The Supreme Court in Riyadh has endorsed the death sentence given to a Sri Lankan maid who murdered a Saudi infant in 2005, sources from Sri Lanka’s External Affairs Ministry told Arab News.
A three-member panel of judges from the Dawadami High Court headed by Chief Justice Abdullah Al-Rosaimi found Rizana Nafeek guilty of murdering the four-month-old son of Naif Jiziyan Khalaf Al-Otaibi and sentenced her to death on June 16, 2007.
The court heard that Nafeek killed the child after she was asked to bottle-feed him by the sponsor's wife.
The court informed Nafeek that she could file an appeal against her death sentence, which she did.
When the maid's case was referred to the Supreme Court via the Court of Cassation, the Hong Kong-based Asian Human Rights Commission (AHRC) assigned Saudi law firm Khateb Al-Shammary on a reported SR150,000 contract to defend her.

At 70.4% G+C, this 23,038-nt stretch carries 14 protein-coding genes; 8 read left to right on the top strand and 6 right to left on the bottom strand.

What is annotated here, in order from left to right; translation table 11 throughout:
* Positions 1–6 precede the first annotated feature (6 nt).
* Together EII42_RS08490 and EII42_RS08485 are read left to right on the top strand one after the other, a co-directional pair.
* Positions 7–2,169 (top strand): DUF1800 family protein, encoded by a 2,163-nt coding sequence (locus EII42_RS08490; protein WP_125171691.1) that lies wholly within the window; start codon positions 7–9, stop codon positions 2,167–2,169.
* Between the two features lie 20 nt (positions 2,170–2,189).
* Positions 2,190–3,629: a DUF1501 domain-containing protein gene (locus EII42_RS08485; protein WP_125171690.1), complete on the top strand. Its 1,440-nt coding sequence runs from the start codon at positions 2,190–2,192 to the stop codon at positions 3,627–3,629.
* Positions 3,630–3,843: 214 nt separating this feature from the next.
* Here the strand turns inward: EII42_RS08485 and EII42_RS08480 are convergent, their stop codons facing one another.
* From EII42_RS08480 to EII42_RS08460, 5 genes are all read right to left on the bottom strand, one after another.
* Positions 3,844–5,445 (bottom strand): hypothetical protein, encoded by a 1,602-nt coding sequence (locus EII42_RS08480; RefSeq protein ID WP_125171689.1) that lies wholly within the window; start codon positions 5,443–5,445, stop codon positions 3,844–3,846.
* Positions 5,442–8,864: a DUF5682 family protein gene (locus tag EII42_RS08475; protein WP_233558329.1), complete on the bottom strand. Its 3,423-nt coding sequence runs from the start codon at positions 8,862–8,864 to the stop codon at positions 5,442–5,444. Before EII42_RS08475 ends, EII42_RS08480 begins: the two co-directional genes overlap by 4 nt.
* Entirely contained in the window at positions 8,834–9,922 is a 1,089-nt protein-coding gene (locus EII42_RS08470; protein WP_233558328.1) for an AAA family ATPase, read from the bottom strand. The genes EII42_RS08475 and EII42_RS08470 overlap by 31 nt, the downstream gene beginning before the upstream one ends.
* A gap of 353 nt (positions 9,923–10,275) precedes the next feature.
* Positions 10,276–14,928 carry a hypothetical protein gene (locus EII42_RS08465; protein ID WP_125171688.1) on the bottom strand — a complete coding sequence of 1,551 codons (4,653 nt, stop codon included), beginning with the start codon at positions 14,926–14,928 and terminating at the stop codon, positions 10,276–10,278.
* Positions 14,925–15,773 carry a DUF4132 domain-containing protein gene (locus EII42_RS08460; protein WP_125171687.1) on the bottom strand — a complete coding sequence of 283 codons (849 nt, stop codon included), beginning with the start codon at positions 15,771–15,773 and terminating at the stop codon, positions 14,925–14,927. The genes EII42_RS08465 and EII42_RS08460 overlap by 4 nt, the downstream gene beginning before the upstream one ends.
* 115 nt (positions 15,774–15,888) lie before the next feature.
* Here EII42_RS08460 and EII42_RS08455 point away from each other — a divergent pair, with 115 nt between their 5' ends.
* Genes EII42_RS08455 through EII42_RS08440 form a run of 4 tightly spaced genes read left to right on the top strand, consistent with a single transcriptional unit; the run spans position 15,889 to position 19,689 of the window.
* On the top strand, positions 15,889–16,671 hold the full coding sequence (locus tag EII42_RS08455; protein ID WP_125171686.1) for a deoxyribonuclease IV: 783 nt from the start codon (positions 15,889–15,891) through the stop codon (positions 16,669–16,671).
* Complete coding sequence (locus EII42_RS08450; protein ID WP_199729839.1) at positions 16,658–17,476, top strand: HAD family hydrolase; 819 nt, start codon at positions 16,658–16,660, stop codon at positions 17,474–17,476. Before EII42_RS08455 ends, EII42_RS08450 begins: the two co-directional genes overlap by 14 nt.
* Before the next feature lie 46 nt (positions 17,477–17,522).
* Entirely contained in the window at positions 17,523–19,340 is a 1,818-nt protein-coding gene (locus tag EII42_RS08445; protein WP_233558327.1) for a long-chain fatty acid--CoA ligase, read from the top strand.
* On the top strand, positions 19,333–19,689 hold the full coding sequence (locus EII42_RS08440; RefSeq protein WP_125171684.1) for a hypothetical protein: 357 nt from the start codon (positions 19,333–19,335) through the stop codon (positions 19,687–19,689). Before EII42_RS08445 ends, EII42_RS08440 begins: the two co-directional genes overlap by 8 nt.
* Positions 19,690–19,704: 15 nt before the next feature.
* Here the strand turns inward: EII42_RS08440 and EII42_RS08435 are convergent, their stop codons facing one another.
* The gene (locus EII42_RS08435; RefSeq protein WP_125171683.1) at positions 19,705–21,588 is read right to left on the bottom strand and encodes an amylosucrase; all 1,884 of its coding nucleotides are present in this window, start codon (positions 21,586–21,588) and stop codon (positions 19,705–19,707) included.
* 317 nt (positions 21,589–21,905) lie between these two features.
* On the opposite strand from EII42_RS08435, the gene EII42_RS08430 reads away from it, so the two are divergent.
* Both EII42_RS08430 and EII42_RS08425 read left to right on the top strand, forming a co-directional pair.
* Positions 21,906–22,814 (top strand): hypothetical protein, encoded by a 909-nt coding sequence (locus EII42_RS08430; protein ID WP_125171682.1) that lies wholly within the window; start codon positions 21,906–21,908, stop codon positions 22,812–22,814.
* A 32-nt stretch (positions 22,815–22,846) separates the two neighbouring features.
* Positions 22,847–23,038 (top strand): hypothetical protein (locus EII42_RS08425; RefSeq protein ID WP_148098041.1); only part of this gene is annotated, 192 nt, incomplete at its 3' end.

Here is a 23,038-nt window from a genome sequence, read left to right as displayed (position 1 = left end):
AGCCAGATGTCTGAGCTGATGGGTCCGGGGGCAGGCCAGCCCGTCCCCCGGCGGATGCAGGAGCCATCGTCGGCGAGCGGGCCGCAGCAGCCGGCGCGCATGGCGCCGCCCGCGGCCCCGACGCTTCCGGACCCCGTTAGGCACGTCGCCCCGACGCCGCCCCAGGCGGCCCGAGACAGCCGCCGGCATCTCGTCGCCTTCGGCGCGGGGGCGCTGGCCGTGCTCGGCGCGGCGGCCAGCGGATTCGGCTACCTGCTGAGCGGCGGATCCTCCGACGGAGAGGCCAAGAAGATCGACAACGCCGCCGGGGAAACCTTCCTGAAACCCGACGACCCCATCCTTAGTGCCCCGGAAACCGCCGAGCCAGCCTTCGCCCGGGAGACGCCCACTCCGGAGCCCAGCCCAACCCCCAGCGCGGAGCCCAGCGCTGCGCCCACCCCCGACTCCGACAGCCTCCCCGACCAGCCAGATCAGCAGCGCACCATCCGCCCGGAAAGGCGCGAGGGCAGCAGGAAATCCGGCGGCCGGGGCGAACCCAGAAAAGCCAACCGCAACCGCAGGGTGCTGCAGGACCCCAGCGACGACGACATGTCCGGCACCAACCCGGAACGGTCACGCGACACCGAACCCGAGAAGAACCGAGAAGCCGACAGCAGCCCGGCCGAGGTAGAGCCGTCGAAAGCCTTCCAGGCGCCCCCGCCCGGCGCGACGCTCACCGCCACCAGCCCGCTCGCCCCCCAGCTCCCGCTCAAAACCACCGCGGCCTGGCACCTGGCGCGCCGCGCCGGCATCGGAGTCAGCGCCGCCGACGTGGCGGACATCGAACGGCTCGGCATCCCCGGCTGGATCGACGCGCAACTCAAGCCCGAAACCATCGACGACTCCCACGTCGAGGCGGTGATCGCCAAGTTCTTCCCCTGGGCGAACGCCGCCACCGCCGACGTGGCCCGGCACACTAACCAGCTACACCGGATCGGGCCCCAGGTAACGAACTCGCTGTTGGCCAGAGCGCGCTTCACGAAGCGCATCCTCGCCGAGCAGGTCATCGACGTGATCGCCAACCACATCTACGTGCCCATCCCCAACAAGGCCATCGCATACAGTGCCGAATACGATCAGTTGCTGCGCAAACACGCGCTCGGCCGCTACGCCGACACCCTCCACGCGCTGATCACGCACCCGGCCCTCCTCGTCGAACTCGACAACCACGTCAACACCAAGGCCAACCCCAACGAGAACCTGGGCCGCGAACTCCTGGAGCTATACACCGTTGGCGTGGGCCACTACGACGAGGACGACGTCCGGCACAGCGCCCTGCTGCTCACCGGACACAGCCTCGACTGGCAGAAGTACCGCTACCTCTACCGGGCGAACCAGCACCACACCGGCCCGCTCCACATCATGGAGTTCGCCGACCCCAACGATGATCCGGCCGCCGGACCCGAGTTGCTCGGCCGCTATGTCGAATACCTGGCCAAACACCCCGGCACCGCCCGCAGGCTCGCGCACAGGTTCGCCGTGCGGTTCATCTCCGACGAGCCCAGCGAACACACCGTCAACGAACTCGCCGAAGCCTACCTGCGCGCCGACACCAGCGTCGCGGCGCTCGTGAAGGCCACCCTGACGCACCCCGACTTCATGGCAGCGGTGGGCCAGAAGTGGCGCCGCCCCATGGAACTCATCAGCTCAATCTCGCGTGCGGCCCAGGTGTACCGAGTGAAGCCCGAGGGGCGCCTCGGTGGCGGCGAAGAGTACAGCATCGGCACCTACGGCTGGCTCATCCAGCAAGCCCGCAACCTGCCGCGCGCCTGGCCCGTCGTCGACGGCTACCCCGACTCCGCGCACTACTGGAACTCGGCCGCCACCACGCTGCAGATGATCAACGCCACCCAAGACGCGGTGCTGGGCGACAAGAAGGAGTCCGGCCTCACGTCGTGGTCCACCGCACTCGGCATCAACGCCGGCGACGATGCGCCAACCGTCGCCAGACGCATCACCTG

The Supreme Court referred the case again to the Dawadami court for further clarification on the appeal made by Al-Shammary before issuing its verdict.
Nafeek arrived in Riyadh on May 4, 2005 to work as a housemaid for Al-Otaibi. According to Nafeek’s passport, her date of birth is Feb. 2, 1982, while her birth certificate indicates her actual date of birth as Feb. 4, 1988.
She killed the baby on the afternoon of May 22, 2005. She was arrested by Dawadami police officers the same day, and allegedly confessed to killing the child.
AHRC Executive Director Basil Fernando told Arab News by telephone from Hong Kong Sunday that he would seek the help of the United Nations High Commissioner for Human Rights to resolve the case.
He also appealed to Al-Otaibi to consider sparing Nafeek’s life on humanitarian grounds and give her clemency.
"At the moment, we have no comment on the verdict of the Supreme Court," a senior diplomat from the Sri Lankan Embassy in Riyadh said.
In Sri Lanka, the Rupavahini and MTV Sirasa televisions channels also reported the outcome of Nafeek's case.
A social worker who visited Nafeek in jail during the weekend told Arab News that the maid was fine and desperate to see her parents and family.
"Although the prison authorities are aware of the final verdict, they have not told her, nor have I," the social worker said.